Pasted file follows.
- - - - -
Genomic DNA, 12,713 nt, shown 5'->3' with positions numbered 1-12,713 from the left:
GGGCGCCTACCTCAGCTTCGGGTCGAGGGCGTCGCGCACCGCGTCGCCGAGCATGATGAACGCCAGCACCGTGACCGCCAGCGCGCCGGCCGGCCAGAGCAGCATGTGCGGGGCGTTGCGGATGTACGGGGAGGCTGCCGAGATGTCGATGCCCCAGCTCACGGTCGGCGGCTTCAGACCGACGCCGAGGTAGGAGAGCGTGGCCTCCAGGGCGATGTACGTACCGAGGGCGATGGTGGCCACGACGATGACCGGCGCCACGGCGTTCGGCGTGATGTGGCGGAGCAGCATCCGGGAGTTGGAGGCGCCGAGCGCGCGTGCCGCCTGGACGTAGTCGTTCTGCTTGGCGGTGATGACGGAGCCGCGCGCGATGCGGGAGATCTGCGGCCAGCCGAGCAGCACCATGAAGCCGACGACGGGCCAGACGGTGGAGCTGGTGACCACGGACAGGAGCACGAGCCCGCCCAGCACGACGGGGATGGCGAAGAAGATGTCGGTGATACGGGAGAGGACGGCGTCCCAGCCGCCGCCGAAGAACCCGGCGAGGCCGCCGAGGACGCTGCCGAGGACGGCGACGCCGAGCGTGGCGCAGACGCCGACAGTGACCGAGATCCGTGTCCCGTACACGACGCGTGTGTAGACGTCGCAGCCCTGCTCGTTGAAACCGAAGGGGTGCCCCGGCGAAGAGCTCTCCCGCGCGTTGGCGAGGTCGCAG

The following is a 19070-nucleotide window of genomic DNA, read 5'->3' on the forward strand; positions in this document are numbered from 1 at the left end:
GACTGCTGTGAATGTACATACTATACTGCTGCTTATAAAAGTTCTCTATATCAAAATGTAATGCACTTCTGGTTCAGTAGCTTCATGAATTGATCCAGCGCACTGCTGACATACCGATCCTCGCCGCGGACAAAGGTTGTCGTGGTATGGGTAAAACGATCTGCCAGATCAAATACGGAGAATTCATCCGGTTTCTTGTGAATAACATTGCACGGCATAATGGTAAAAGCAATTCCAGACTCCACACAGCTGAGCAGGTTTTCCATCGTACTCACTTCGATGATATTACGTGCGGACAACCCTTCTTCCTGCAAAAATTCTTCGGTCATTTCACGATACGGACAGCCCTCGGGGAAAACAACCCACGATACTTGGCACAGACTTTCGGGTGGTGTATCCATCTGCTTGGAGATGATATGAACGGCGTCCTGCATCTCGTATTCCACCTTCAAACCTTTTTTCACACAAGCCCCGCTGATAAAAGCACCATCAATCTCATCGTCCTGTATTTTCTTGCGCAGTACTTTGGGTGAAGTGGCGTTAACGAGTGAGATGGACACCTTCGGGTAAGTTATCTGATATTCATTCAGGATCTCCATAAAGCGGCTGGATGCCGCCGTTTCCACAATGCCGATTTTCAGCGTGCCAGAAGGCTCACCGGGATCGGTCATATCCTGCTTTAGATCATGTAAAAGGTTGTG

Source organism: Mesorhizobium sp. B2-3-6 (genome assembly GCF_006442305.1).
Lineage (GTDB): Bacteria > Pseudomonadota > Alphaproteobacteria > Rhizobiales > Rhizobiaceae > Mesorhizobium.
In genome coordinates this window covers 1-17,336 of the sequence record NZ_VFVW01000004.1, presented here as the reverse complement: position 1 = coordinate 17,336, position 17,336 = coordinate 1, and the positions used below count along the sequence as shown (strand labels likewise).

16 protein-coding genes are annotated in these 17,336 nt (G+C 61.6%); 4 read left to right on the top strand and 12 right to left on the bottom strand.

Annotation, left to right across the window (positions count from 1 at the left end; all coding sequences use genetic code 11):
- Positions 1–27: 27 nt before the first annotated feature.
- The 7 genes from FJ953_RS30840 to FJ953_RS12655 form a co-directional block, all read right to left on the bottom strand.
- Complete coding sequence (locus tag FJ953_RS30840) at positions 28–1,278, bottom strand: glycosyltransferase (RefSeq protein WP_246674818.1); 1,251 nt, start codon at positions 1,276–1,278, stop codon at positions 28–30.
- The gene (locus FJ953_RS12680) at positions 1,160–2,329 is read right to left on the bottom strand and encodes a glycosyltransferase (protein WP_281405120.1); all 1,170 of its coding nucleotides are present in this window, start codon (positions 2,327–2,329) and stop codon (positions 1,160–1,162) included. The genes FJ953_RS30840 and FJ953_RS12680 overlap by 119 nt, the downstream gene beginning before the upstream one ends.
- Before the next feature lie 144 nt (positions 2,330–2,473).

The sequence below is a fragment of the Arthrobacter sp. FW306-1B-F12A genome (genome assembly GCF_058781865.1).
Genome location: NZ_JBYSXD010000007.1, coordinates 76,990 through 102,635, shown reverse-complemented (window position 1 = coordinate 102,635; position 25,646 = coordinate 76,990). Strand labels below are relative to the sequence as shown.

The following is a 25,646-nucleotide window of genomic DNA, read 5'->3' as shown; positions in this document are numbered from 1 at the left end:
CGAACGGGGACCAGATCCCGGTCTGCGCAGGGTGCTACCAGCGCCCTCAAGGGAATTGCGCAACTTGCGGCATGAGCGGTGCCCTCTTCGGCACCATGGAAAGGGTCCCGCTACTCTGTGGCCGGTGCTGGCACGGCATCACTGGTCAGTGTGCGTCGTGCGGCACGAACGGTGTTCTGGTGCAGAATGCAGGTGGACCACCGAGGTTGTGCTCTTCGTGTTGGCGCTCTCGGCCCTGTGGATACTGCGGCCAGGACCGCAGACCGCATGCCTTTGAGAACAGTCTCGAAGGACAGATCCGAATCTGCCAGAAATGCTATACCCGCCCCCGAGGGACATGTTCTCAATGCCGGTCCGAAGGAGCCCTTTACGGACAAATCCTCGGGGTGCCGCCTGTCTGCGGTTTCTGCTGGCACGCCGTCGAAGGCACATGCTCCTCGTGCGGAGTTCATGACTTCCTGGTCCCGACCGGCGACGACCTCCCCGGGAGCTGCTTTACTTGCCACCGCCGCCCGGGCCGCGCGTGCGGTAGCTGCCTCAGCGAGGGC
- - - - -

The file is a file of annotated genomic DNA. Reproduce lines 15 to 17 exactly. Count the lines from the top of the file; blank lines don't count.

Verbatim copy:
The sequence below is a fragment of the Arthrobacter sp. FW306-1B-F12A genome (genome assembly GCF_058781865.1).
Genome location: NZ_JBYSXD010000007.1, coordinates 76,990 through 102,635, shown reverse-complemented (window position 1 = coordinate 102,635; position 25,646 = coordinate 76,990). Strand labels below are relative to the sequence as shown.

The following is a 25,646-nucleotide window of genomic DNA, read 5'->3' as shown; positions in this document are numbered from 1 at the left end: